- Muscle weakness
- Shortness of breath
- Chest pain
- Loss of smell or taste
- Difficulty concentrating
More unusual symptoms, such as rashes, hair loss, and kidney injury, can happen, too. “We’ve seen so many different kinds of post-acute COVID patients,” says Dr. Sandrock. “Some are really sick and knocked down. Others have symptoms like low-grade fever or fatigue that gets a little better, then gets a little worse.”
Brain fog is common
Many people report trouble concentrating or thinking clearly after they’ve had COVID-19. You may have mental health challenges, too, such as depression or anxiety. “If you feel lethargic or depressed or have brain fog, you’re not crazy,” says Dr. Sandrock. “It may be caused by limited blood flow to the frontal lobe of your brain.”
Having another health condition makes you more likely to get post-acute COVID
Even healthy young adults can have post-acute COVID syndrome. But people who already have other medical conditions are more likely to suffer. The CDC poll found that 48% of patients with high blood pressure – and 55% of obese patients – had the syndrome.
Special post-acute COVID clinics are opening around the country*
As more people deal with these ongoing symptoms, hospitals are creating dedicated centers to help them. You may need to go for testing in person. “Expect blood work, a test to see how well your lungs are working, and perhaps an echocardiogram or magnetic resonance imaging (MRI) scan,” says Dr. Sandrock.
Treatment will depend on what the doctors find. “I’ll usually do an EKG in the office. Then if I’m concerned, I’ll send the patient for a follow-up with a cardiologist,” says Dr. Boling. “That’s because post-COVID inflammation can put you in danger of heart problems. Or I may order a CT scan of the lungs to look for underlying damage. That might be treated with inhalers.”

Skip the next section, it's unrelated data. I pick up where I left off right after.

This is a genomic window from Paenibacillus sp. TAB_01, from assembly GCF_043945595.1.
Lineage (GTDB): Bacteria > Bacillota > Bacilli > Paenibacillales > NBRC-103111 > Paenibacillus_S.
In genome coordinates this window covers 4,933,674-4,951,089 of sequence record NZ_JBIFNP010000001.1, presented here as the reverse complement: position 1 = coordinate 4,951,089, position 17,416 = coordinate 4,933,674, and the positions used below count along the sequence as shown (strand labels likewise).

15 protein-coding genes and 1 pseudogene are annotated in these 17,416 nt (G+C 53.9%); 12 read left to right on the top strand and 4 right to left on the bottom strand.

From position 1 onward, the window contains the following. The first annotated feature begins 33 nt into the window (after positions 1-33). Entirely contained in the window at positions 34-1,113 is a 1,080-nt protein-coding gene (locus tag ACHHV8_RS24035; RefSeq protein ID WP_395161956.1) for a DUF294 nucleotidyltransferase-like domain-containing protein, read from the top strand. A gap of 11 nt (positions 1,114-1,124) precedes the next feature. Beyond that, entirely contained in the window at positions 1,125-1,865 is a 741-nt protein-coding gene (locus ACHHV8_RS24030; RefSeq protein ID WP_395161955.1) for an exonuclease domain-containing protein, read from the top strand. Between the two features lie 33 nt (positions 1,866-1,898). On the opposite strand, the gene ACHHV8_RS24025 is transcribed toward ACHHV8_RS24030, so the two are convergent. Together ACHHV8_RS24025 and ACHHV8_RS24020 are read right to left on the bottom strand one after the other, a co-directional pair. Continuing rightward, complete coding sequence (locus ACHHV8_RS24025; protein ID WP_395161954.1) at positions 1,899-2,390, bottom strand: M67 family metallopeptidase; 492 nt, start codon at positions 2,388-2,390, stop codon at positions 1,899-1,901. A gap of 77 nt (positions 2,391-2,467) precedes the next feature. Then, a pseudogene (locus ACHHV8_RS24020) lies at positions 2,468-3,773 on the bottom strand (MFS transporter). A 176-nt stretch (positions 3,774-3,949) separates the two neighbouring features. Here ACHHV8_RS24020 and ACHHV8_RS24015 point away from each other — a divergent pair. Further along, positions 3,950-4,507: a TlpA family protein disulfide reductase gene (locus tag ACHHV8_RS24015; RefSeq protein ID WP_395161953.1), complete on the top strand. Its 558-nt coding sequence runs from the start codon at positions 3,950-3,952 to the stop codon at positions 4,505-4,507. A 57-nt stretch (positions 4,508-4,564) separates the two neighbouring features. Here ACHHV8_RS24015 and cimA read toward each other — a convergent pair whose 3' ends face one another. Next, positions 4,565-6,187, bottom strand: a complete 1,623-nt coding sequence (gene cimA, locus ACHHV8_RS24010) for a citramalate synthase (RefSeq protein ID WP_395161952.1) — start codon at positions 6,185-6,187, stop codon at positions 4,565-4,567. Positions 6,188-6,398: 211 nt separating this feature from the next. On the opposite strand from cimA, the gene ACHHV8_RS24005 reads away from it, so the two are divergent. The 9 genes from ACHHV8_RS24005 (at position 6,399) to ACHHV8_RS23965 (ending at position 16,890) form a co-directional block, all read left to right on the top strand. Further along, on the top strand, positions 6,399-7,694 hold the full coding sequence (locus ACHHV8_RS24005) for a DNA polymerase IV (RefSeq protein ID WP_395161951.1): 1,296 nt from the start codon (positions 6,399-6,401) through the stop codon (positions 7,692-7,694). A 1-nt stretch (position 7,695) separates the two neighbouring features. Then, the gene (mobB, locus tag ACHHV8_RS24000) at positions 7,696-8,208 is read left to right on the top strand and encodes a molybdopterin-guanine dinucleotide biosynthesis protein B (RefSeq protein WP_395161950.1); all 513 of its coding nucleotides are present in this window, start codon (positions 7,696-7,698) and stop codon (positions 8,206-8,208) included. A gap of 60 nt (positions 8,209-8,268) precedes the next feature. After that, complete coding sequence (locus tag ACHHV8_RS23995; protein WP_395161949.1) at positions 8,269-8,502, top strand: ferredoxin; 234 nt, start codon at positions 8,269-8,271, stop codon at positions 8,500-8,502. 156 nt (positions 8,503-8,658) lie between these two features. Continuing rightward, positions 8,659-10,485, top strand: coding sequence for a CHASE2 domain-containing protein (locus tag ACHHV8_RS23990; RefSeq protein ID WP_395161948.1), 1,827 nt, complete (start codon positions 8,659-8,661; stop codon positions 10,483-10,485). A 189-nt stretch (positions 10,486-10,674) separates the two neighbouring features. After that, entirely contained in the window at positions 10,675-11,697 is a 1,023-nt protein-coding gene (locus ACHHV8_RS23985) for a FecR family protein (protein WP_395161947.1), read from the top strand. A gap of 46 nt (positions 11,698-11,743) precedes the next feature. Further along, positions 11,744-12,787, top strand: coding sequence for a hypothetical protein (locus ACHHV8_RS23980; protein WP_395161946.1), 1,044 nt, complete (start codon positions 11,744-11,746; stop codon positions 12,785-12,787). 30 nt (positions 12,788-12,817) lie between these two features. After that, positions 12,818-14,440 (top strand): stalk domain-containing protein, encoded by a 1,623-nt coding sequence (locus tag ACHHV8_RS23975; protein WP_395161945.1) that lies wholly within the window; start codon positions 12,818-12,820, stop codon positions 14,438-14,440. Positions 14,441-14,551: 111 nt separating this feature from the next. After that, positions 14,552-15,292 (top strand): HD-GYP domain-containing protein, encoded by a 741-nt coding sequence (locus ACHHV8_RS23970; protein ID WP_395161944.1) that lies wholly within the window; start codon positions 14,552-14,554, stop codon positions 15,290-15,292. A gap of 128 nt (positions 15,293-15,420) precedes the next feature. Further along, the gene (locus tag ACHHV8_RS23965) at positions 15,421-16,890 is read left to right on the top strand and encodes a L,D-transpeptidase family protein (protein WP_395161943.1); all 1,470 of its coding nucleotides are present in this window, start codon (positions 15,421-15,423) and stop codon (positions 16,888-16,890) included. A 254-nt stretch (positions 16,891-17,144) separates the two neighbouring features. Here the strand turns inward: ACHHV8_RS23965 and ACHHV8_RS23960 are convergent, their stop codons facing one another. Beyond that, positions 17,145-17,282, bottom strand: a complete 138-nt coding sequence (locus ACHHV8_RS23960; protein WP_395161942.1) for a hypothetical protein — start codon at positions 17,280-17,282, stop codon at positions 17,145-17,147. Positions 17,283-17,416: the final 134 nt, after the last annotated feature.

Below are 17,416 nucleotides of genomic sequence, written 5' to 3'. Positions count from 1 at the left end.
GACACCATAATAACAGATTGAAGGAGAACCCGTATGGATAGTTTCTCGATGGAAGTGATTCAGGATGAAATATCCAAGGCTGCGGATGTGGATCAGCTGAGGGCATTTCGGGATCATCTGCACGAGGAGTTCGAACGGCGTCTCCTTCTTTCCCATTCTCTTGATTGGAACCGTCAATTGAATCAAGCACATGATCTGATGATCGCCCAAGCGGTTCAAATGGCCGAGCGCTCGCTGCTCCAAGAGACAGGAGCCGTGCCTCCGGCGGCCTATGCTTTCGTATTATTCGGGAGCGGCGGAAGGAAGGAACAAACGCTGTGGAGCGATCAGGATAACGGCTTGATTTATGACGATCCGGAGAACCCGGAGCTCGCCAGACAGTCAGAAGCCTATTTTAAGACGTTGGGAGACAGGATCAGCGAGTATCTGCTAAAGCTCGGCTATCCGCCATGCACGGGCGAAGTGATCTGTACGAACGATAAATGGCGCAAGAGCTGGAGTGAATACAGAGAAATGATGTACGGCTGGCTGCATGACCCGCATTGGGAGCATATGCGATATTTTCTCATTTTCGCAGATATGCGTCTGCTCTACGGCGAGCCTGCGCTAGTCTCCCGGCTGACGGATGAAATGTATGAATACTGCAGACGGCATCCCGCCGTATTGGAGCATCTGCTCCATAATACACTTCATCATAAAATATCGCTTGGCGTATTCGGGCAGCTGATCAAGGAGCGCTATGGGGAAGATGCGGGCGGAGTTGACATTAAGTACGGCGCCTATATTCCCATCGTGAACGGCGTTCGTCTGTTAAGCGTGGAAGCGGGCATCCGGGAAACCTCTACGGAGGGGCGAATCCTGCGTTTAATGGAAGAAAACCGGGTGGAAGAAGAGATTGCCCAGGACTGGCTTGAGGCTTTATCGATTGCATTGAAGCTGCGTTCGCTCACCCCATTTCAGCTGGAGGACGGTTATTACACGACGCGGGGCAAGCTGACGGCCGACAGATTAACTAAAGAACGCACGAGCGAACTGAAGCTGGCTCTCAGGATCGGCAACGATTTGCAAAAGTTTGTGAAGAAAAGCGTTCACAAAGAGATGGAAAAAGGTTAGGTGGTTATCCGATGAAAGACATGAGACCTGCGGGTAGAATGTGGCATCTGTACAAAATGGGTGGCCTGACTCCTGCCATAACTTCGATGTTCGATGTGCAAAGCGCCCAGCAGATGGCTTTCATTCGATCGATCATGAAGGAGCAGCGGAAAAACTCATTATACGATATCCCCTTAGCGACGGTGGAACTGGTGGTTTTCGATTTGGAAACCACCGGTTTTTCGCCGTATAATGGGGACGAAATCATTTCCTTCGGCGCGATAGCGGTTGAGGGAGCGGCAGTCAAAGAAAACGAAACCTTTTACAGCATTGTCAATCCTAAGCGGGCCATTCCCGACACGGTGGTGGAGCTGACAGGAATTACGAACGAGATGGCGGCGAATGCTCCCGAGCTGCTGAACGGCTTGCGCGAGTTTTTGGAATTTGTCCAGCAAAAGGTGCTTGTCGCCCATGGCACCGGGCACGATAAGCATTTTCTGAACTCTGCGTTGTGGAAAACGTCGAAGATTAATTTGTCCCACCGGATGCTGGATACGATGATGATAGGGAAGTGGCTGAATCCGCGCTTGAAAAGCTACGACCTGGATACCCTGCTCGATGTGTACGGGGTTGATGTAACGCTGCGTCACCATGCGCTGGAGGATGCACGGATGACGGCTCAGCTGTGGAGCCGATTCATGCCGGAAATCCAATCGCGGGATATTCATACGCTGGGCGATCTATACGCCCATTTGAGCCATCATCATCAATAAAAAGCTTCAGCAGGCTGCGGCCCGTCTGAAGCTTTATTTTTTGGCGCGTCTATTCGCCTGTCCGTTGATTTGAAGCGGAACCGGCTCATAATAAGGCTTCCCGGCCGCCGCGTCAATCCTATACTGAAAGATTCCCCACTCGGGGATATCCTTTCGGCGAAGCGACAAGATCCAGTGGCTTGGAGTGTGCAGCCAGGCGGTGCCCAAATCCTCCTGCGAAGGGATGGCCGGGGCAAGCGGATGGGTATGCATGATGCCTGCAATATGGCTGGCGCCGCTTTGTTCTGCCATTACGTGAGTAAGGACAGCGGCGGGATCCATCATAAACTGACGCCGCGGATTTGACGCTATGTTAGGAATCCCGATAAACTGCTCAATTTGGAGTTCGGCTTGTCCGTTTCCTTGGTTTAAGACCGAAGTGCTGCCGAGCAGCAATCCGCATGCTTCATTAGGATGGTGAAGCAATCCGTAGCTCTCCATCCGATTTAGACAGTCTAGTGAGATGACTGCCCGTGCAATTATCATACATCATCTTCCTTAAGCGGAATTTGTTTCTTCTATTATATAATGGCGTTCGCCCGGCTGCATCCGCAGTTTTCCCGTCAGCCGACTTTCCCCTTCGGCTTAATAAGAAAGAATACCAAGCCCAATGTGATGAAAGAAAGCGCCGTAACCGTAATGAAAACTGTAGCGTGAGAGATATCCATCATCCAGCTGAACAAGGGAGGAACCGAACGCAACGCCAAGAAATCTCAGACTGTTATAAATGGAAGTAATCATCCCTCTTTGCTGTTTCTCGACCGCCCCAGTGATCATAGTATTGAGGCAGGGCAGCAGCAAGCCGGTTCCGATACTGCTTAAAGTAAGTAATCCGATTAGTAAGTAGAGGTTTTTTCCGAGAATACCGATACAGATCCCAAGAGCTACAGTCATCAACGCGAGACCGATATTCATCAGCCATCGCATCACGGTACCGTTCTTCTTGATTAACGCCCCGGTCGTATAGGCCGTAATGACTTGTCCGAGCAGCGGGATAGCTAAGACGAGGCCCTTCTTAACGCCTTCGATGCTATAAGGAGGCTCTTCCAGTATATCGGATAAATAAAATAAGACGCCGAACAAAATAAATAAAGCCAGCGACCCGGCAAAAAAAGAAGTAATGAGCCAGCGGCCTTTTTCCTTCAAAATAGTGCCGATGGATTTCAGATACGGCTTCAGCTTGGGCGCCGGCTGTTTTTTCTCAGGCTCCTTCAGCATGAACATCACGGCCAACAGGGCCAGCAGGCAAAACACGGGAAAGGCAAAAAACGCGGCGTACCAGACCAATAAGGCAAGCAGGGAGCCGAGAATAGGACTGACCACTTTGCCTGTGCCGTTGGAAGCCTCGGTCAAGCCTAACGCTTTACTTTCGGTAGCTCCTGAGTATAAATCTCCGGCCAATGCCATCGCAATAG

The most important advice: Don’t wait for problems. If you’re not feeling right in a week or two, call your provider. Make an appointment for a telehealth visit. Or book an in-person visit as soon as you’re no longer contagious.
“There is hope,” says Dr. Boling. “You will most likely get better. It may just take some time.”
*Not all post-acute COVID clinics may be available to all members. Out of pocket expenses may also vary by plan. Read more about Getting COVID-19 Care. Check your Summary of Benefits or plan documents for information about standard out-of-pocket costs for your plan. You can also log in to your online account to see what benefits your plan covers. If you need more guidance, please call the customer care number on your member ID card.
The information in this story is accurate as of press time and posting. Getting vaccinated is one of the best ways to limit the spread of the coronavirus. It’s also important to continue practicing social distancing (keeping at least 6 feet away from people outside your household) and washing your hands frequently. You should also be appropriately masked any time you’ll be in public. According to the CDC’s latest guidance, this means layering a disposable mask underneath a snug-fitting cloth mask or placing a mask fitter over your cloth mask to ensure a tight fit. Because the situation surrounding COVID-19 continues to evolve, we encourage readers to follow the news and recommendations for their own communities by using the resources from the CDC, WHO, their local public health department and our COVID-19 member site.